Induction is badly misunderstood. Here is an abridged and augmented excerpt (how’s that!) from Uncertainty’s Chapter 3.
There is no knowledge more certain than that provided by induction. Without induction, no argument could, as they say, get off the ground floor; this is because induction provides that ground floor. No argument could even be phrased if it were not for induction, because phrasing requires language and language requires induction. When we say apple, we know it applies to all apples via a form of induction.
All arguments must trace eventually back to some foundation. This foundational knowledge is first present in the senses. Through noesis or intellection, i.e. induction, first principles, universals, and essences are discovered. Induction is what accounts for our being certain, after observing only a finite number of instances or even one and sometimes even none, that all flames are hot, that all men are mortal, that white is always white, that for all natural numbers x and y, if x = y, then y = x, and for the content and characteristics of all other universals and axioms. Because we know these indubitable propositions more surely than any other, induction produces greater certainty than deduction.
Mistakes in induction occur, as they do in every area of intellectual activity. When a man sees several white swans and reasons, “All swans are white”, he is proved wrong when a black swan in sighted (as in Australia). It would be a gross mistake to condemn induction because of this error. It would be like throwing out algebra because middle schoolers miscalculate.
Since at least Hume it has been fashionable to pretend mystification about why induction is “justified”, or to claim that it is not. Hume said, “We have no reason to believe any proposition about the unobserved even after experience!” The prominent Bayesians Howson & Urbach say that there is no “solution” to induction and that this sad fate “is no longer controversial.” Karl Popper asked, “Are we rationally justified in reasoning from repeated instances of which we have experience [like the hot flames] to instances of which we have had no experience [this flame]?” His answer: “No”.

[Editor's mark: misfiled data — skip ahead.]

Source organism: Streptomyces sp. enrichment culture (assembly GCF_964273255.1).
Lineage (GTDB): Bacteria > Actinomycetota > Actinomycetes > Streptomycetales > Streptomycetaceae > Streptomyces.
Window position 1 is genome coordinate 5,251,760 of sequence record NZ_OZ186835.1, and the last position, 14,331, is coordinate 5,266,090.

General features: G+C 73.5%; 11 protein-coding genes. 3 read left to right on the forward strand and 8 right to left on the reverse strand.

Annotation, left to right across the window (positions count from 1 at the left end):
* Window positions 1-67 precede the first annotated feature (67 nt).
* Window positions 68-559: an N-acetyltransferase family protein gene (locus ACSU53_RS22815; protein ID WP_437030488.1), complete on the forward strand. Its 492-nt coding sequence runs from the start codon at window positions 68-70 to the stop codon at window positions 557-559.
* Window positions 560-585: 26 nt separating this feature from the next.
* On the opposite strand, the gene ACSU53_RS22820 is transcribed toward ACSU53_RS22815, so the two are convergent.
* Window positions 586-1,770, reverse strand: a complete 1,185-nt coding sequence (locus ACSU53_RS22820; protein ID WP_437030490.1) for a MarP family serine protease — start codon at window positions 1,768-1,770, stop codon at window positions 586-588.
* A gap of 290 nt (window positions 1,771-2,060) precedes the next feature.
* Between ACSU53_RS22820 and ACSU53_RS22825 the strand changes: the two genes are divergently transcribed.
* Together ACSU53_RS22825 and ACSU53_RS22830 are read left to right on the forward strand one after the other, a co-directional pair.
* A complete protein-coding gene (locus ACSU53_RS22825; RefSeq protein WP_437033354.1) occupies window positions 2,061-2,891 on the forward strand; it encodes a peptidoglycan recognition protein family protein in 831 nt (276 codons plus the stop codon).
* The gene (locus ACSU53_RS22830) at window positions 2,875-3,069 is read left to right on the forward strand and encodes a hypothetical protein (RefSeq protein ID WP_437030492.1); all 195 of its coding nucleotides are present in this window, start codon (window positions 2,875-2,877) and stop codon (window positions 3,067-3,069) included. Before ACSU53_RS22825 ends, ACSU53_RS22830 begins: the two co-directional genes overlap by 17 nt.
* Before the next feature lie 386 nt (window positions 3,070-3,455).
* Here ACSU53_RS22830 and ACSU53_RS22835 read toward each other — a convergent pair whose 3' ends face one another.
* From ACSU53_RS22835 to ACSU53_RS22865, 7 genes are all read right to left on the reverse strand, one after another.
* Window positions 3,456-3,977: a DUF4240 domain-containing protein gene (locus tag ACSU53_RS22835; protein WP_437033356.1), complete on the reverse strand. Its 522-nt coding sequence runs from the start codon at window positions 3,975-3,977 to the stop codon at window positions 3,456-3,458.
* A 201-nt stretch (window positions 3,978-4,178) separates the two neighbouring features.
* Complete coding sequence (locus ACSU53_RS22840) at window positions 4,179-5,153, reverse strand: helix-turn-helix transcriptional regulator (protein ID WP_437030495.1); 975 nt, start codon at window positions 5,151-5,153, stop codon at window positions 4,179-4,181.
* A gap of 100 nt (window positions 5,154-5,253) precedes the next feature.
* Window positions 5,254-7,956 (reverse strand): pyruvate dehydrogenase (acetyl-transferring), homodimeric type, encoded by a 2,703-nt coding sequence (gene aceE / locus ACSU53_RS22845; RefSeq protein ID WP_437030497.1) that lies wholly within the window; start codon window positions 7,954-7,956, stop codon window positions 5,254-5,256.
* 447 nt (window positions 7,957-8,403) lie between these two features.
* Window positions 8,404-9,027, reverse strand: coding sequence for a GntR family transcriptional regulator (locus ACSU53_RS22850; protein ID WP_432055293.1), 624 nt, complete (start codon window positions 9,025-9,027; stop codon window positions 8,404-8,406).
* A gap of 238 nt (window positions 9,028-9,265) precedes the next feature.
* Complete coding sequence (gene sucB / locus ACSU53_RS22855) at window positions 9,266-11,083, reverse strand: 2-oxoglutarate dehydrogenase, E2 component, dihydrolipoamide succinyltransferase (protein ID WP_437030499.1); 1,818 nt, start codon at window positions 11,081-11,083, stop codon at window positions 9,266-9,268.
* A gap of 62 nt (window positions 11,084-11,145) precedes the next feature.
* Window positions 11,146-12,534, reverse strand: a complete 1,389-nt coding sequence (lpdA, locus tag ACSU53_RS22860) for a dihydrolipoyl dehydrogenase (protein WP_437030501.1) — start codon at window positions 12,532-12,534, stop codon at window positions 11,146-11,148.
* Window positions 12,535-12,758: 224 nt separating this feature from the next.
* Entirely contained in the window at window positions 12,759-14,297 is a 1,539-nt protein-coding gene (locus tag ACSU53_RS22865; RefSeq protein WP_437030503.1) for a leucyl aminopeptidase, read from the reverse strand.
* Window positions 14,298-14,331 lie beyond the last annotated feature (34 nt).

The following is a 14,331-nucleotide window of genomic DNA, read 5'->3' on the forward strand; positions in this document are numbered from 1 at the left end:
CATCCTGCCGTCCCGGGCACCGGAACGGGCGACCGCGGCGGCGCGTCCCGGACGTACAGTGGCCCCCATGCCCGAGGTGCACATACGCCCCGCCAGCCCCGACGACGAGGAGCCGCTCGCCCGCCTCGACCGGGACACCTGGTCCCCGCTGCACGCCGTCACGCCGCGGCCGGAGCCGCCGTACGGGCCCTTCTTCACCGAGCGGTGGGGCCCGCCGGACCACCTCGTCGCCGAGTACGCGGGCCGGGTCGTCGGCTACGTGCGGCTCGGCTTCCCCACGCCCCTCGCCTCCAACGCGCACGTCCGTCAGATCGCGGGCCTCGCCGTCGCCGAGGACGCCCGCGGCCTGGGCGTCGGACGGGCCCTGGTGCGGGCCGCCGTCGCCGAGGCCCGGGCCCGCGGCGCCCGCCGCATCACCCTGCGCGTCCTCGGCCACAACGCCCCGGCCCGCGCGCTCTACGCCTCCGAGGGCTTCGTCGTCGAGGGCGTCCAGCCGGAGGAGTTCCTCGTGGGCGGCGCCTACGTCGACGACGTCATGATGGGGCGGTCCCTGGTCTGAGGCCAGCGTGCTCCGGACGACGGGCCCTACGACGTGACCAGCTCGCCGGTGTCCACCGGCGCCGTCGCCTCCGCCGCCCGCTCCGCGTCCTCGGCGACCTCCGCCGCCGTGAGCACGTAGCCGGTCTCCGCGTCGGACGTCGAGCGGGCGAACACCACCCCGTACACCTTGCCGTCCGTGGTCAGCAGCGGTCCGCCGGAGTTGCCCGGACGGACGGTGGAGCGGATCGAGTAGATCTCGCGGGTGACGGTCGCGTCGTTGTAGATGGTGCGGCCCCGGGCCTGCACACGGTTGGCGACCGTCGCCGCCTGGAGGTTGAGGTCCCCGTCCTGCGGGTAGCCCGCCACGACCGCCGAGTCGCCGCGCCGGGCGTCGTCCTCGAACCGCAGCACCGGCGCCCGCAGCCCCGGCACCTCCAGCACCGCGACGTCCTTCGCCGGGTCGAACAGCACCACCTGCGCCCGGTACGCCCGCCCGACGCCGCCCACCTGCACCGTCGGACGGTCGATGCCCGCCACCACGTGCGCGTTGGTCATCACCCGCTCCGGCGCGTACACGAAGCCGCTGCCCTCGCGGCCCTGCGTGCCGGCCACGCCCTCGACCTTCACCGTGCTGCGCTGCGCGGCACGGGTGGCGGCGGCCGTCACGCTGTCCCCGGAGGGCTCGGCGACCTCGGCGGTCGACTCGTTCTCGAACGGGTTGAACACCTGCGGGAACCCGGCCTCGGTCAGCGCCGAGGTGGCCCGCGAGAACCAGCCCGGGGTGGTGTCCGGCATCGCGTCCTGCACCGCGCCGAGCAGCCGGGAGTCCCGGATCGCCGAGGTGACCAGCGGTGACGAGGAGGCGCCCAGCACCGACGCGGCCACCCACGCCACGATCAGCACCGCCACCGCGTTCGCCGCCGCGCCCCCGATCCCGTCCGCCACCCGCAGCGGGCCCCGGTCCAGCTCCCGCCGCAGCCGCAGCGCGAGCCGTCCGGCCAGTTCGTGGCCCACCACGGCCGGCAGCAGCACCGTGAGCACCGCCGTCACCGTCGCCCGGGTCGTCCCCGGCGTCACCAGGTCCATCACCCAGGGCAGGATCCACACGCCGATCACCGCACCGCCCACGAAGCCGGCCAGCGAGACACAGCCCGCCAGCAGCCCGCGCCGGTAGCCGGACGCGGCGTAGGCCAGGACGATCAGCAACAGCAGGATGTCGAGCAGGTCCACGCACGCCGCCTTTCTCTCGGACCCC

Fisher was not of the same skeptical bent, but he agreed in principle with Popperian ideas and used these beliefs to build his system of statistics. Theories (propositions) could only be “rejected” and never verified and so on (hell, p-values and hypothesis testing).
One reason induction is widely misunderstood, even considered a “problem” in the academic sense, is because it is analogical. Here, I largely follow Louis Groarke’s wonderful An Aristotelian Account of Induction, which is must reading. There is no way to adequately summarize the entire work, which is long and deep. Only a few highlights sufficient to dispel the sense that induction is “problematic” are given here.
“The goal of induction,” Groarke tells us, “is not simply to prove that something is the case but to provoke an understanding of the general case.” Induction moves from the particularities collected by the senses, and moves to unobservable, unsensible generalities or universals, such as knowledge of a thing’s essence. Induction starts with the finite and progresses to the infinite; so although we can never entirely grasp the infinite, we can and even must know part of it.
According to Groarke’s view, induction is “the cognitive/psychological mechanism that produces the leap of insight” necessary for all understanding. He gives five flavors, aspects, or facets of induction. These are (in my modified terms more useful for probability) (1) induction-intellection, (2) induction-intuition, (3) induction-argument, (4) induction-analogy, and (5) the most familiar induction-probability. The order is from that which provides the most to the least certainty.